Le 06/02/2023 à 19:05, Erik Aronesty via bitcoin-dev a écrit :
> my favorite one is the javascript exploit for people that like to
> render untrusted blockchain data in their browser

Taking this example to show that from my standpoint it's not a good idea
to store "big things" in the blockchain, but it's a good idea to store
proofs of something ( then this is the rationale for this change request
https://github.com/bitcoin/bitcoin/issues/27043), we all know that there
are plenty of useless things already stored in the blockchain, now if
people want to pay to store big things, then let them do it

But how can you validate what is stored? Simple answer: you can't, I
take in my NFT proposal the example of js code loading, it's impossible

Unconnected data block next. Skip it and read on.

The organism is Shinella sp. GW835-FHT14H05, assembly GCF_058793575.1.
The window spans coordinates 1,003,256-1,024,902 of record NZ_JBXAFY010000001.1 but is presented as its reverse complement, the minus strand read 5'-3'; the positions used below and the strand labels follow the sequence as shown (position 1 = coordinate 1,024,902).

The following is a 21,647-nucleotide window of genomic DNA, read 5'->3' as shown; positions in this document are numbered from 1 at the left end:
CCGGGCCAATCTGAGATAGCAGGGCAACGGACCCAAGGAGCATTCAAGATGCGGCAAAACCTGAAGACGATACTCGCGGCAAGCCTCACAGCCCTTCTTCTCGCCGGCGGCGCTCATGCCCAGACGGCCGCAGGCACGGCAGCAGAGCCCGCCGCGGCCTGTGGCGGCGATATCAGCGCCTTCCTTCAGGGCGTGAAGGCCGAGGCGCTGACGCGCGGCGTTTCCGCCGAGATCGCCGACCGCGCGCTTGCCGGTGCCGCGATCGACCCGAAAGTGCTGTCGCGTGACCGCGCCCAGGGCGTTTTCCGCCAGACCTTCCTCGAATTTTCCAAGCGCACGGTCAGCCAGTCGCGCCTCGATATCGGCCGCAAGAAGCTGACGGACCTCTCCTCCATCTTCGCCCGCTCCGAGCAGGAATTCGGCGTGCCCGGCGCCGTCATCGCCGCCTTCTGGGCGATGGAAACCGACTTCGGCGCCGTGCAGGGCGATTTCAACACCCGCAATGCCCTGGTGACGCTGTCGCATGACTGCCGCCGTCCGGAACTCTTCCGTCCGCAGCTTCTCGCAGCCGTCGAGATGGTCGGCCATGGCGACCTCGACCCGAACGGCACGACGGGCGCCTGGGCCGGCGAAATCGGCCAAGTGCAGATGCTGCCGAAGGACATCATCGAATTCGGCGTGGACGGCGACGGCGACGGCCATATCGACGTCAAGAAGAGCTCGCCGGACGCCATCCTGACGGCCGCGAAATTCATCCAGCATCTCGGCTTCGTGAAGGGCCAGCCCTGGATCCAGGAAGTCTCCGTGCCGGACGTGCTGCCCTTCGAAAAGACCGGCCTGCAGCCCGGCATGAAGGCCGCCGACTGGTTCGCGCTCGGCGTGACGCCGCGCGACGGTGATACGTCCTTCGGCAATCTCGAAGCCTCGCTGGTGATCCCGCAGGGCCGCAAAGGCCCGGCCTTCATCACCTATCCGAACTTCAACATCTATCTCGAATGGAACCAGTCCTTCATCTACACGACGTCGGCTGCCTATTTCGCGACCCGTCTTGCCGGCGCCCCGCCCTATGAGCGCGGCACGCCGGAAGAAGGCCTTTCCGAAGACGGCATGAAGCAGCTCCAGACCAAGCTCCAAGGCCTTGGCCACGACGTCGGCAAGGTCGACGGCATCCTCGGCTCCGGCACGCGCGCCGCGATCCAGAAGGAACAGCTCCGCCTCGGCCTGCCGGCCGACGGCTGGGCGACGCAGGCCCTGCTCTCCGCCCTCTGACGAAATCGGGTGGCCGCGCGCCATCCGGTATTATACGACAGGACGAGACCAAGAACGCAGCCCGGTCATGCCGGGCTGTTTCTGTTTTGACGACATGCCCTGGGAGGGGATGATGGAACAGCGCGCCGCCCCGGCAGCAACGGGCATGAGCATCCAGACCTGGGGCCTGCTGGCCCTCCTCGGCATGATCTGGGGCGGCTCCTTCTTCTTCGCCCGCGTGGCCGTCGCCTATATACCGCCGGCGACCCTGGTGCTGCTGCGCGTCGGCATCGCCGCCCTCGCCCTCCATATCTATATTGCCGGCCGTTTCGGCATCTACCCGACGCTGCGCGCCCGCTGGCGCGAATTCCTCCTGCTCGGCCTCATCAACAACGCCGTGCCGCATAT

to be sure of the code loaded (and it is supposed to evolve, then which
version is correct in the blockchain can be mysterious) without using a
third party, that's what I am doing here: https://peersm.com/wallet, the
third party is my github repo, the code self validates that it is the
correct one and the user must check the hash, of course the code could
lie then you should better embed the check in a bookmarklet, the page
can't lie, and of course I could be  a thief then others should check
the code and seed the hash somewhere, even if clearly explained that the
code must be used off line it's not difficult to invent different things
to steal the keys

Same principle applies with my NFT proposal (which can be real things,
so impossible to store in the blockchain): a third party allowing a
timestamp is used to prove that you are the seeder of the NFT (first
owner), minting can't be trusted and then becomes useless with the third
party, so you spare some bitcoin transactions

Using a third party does not mean that the blockchain is of no use,
again the blockchain will validate the life of the NFT and it remains
decentralized like lightning

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